“Historically respectable personalities”: The Supreme Court invents a new exception to free speech

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Indian Constitutional Law and Philosophy

When the Supreme Court struck down S. 66A of the IT Act in Shreya Singhal vs Union of India two months ago, the verdict was hailed as a landmark milestone in Indian free speech jurisprudence, for two reasons. First, for once, the Supreme Court followed up its platitudes about the value of free speech in a democracy not with a sentence beginning with “but...”, but rather with actual concrete action – striking down a speech-restricting provision. And secondly, it was a judgement in which the Supreme Court began with the text of Article 19(1)(a) and 19(2), proceeded to rigorously examine that text in light of constitutional history, purpose and precedent, and analysed the impugned law on the touchstone of the Constitution, as understood and interpreted over the years.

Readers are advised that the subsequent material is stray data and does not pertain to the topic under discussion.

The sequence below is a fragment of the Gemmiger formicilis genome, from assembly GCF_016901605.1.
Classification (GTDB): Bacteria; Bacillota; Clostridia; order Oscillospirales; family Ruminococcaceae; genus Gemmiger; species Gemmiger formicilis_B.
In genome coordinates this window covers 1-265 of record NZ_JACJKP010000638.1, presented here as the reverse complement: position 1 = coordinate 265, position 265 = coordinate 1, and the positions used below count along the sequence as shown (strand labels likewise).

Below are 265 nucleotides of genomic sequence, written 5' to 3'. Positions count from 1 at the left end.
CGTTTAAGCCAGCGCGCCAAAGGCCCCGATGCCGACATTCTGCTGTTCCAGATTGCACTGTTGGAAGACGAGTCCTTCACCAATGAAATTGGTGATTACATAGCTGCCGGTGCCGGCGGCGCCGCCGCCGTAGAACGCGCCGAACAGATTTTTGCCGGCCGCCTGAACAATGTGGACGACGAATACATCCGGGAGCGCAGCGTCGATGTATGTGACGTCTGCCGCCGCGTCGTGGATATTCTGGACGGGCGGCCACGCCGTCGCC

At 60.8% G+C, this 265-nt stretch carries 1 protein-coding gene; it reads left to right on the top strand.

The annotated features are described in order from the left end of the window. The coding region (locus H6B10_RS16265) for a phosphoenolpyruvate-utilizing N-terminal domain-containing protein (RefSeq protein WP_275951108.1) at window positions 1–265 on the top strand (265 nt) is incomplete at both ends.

Today, in Devidas Ramachandra Tuljapurkar vs State of Maharashtra, the Supreme Court reversed the slight gains…

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